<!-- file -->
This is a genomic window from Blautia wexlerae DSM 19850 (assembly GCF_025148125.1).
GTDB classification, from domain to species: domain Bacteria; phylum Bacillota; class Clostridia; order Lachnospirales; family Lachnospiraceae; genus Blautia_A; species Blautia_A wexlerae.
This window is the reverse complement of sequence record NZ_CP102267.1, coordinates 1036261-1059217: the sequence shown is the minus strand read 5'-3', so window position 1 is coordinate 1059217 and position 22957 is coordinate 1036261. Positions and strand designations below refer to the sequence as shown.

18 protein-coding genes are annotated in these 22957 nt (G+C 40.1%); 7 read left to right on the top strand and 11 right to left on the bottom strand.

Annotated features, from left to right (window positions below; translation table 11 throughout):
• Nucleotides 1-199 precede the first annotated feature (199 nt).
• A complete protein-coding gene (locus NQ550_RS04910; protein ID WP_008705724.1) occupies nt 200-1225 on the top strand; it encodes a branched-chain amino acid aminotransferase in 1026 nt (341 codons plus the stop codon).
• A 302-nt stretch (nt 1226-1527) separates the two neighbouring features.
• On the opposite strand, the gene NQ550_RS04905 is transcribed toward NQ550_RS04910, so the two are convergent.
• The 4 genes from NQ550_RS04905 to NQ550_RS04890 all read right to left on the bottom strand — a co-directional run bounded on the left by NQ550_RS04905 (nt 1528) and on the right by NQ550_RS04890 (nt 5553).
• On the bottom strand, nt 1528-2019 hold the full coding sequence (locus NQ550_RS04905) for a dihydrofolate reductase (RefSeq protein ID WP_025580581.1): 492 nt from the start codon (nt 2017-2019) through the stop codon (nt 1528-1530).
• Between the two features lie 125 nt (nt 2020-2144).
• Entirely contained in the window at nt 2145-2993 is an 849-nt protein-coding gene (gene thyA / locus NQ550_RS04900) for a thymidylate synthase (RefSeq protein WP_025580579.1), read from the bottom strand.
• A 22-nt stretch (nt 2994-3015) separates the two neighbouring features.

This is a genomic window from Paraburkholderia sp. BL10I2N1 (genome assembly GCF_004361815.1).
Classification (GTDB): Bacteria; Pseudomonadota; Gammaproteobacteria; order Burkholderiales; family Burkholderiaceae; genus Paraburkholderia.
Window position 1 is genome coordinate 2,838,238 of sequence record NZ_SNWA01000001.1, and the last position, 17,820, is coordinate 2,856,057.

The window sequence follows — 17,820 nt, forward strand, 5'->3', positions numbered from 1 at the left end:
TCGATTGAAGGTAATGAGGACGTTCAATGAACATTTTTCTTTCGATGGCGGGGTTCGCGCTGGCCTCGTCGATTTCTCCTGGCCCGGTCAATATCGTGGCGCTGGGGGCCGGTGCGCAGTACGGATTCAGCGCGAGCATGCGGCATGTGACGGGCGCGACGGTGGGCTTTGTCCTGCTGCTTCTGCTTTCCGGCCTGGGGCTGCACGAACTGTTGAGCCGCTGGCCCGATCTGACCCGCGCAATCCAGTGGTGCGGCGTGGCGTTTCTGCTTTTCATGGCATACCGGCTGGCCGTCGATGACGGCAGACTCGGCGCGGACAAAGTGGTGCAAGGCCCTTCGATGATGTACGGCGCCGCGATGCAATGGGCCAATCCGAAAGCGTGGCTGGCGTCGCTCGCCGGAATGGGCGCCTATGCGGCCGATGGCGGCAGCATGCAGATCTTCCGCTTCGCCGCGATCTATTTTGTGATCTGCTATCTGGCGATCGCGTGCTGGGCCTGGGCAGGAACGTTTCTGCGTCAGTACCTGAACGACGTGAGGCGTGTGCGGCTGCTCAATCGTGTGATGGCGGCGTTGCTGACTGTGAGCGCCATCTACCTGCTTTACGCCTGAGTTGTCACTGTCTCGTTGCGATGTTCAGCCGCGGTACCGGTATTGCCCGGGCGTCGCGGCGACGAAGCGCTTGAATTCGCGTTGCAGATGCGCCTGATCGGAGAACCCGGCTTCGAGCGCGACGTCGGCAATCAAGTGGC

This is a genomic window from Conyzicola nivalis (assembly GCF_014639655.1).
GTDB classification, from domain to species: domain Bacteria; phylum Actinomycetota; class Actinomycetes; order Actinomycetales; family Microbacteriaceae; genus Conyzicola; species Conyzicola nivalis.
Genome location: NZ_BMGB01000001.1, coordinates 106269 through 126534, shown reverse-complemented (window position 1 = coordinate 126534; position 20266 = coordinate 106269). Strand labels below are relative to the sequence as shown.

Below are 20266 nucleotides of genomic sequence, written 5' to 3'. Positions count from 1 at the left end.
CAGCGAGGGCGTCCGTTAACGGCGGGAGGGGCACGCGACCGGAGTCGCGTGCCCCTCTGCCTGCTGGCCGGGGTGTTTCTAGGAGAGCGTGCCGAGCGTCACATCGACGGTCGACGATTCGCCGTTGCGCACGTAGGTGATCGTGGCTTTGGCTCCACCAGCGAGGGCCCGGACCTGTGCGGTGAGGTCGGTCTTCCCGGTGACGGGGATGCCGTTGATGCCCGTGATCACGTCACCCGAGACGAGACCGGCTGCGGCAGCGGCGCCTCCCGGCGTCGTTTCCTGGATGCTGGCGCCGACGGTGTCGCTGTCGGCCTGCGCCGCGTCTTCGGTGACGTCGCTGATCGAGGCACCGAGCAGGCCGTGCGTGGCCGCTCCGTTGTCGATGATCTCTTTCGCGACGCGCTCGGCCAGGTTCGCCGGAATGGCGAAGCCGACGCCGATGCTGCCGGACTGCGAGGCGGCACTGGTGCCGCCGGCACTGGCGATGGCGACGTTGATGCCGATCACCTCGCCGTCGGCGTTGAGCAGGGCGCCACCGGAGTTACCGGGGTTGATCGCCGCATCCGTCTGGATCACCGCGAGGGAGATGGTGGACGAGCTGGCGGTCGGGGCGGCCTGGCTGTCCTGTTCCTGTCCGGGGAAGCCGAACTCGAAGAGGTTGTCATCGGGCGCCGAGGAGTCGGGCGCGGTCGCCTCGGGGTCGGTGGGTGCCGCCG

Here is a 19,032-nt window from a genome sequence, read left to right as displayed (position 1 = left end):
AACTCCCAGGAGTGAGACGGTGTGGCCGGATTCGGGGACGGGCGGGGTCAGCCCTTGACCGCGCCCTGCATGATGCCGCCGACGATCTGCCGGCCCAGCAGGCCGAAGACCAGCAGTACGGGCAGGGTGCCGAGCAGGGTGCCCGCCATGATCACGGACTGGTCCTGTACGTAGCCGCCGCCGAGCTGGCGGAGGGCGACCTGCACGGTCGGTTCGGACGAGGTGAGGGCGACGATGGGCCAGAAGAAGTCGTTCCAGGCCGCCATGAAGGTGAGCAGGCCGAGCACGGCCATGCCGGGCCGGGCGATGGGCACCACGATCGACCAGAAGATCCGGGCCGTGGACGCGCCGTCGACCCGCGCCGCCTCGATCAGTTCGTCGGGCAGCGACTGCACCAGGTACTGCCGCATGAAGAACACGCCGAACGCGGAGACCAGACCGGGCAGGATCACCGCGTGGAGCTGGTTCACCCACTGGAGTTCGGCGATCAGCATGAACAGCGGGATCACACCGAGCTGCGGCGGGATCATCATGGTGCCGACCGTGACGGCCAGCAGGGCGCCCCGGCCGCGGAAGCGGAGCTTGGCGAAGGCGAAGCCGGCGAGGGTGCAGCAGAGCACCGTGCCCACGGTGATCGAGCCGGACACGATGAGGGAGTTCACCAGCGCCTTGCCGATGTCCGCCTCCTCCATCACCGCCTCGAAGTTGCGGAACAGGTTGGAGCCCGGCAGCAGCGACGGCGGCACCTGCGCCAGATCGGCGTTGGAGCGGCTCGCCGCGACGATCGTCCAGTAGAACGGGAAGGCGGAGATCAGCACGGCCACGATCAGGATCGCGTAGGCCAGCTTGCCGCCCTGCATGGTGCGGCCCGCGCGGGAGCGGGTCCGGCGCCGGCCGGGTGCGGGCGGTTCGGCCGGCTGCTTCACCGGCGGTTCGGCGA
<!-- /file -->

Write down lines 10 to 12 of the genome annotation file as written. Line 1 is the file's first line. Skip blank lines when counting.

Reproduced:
• The 4 genes from NQ550_RS04905 to NQ550_RS04890 all read right to left on the bottom strand — a co-directional run bounded on the left by NQ550_RS04905 (nt 1528) and on the right by NQ550_RS04890 (nt 5553).
• On the bottom strand, nt 1528-2019 hold the full coding sequence (locus NQ550_RS04905) for a dihydrofolate reductase (RefSeq protein ID WP_025580581.1): 492 nt from the start codon (nt 2017-2019) through the stop codon (nt 1528-1530).
• Between the two features lie 125 nt (nt 2020-2144).